Antimalarial drug toxicities in patients with cutaneous lupus and dermatomyositis: A retrospective cohort study

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Although existing evidence demonstrates the efficacy of antimalarials for rheumatic skin disease, the safety of these medications, and particularly quinacrine, remains debated.


We investigated the toxicity risk associated with antimalarials in patients with cutaneous lupus erythematosus and dermatomyositis.


A total of 532 patients (mean age, 52.29 years; sample composition by sex, 85.15% female vs 14.85% male) were selected from 2 databases on cutaneous lupus erythematosus (69.92%) and dermatomyositis (30.08%). Details regarding treatment and toxicities were extracted and 5 treatment courses were defined (ie, hydroxychloroquine [HCQ], chloroquine [CQ], quinacrine [Q], HCQ-Q combination therapy [HCQ-Q], and CQ-Q combination therapy [CQ-Q]). The hazard ratio for each major toxicity was estimated by using the Cox proportional hazard model to compare the different treatments with HCQ.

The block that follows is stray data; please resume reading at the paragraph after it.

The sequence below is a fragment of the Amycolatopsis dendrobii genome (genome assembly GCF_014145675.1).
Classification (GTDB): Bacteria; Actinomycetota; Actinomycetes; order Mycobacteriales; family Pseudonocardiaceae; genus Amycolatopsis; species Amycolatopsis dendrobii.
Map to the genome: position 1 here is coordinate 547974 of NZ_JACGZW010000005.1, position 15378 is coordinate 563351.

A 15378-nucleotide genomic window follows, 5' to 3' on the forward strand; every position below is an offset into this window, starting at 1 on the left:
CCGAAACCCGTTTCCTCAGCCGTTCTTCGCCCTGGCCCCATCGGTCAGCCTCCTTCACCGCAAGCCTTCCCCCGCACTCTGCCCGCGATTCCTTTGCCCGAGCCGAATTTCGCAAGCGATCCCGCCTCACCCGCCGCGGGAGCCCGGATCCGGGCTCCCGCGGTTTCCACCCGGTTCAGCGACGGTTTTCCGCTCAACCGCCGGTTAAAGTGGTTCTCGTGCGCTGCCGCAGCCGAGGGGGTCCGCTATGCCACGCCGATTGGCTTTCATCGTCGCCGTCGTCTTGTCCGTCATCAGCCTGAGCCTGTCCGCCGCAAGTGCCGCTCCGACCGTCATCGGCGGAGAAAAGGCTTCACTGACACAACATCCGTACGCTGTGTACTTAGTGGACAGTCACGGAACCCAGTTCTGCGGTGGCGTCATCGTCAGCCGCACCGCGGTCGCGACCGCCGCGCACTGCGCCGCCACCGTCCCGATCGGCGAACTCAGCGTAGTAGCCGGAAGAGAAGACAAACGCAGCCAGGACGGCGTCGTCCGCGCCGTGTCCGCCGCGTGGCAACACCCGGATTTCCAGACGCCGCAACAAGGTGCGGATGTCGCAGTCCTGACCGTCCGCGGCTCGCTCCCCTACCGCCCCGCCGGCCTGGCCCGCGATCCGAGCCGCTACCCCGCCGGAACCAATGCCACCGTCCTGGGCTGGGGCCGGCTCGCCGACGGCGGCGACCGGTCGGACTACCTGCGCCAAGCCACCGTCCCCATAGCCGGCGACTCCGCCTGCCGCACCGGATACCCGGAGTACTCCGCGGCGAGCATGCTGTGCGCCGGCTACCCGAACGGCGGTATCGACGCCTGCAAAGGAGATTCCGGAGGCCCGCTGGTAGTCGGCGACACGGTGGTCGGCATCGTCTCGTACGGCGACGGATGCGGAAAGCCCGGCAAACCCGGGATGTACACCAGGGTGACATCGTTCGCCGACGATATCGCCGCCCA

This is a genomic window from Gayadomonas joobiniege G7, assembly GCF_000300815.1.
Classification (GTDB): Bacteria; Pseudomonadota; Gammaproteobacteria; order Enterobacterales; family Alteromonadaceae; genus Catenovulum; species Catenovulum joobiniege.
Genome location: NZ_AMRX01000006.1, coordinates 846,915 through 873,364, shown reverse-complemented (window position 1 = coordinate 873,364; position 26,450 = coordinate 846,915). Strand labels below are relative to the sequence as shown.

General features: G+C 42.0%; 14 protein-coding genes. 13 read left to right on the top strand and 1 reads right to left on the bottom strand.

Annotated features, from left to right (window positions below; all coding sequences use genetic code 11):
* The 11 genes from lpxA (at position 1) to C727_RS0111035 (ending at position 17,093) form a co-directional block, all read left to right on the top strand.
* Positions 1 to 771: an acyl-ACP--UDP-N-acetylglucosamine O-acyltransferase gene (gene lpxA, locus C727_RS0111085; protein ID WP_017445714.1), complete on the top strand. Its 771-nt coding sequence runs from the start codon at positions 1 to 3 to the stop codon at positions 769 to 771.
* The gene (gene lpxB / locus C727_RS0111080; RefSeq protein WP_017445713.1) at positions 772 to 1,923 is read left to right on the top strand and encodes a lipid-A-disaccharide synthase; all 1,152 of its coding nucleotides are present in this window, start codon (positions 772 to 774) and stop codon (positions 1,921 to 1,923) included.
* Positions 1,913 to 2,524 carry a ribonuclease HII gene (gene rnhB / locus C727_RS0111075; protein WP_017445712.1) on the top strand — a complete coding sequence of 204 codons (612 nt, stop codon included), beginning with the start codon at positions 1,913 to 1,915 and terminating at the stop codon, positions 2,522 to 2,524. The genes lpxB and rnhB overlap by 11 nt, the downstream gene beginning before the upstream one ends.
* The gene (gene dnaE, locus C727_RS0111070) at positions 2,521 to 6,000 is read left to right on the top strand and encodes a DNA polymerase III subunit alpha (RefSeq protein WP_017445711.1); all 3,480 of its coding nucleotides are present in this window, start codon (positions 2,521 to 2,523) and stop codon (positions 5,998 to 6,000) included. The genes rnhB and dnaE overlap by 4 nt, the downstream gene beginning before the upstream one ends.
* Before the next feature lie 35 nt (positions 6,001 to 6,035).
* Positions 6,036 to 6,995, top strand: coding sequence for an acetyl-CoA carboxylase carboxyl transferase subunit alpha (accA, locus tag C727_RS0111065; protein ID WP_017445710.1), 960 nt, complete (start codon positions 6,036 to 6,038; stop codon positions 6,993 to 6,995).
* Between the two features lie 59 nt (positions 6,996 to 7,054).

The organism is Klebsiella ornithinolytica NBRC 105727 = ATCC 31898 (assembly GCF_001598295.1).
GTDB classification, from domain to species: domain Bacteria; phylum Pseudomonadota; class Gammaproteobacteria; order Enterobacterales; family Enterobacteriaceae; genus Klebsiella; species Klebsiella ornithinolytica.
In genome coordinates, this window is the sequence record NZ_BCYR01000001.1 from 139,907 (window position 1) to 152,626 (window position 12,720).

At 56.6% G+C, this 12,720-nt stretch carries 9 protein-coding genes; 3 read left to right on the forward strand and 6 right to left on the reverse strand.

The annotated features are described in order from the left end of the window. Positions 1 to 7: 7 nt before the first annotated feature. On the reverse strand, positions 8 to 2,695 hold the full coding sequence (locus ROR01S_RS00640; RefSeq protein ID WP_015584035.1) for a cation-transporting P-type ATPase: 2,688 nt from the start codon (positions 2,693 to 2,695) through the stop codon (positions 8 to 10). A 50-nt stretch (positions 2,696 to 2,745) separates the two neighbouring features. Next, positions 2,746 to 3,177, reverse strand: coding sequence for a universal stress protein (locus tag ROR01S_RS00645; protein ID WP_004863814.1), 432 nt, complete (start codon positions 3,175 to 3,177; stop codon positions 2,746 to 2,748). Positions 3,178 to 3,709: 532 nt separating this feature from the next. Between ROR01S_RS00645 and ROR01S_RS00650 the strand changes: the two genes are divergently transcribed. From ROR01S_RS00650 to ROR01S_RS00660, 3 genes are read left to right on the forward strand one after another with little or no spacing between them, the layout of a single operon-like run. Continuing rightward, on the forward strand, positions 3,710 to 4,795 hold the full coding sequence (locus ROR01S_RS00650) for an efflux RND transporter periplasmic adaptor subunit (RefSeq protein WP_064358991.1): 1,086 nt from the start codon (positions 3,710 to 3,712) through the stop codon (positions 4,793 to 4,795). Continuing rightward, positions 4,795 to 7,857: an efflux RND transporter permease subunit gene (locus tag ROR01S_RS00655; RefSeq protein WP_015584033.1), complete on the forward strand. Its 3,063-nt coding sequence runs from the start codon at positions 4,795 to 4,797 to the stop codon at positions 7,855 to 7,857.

The most common toxicities included cutaneous eruption, gastrointestinal upset, mucocutaneous dyspigmentation, neurologic toxicity, and retinopathy. The hazards of cutaneous eruption, gastrointestinal upset, and neurologic toxicities were lower with HCQ-Q than with HCQ; however, this may represent selection bias. Although there was increased retinopathy risk with CQ and CQ-Q versus with HCQ, retinopathy was not seen with Q.


Retrospective analysis.


With the exception of retinopathy, which was not seen with Q, the risks for other toxicities associated with Q monotherapy or combination treatment were not significantly different from those with HCQ.

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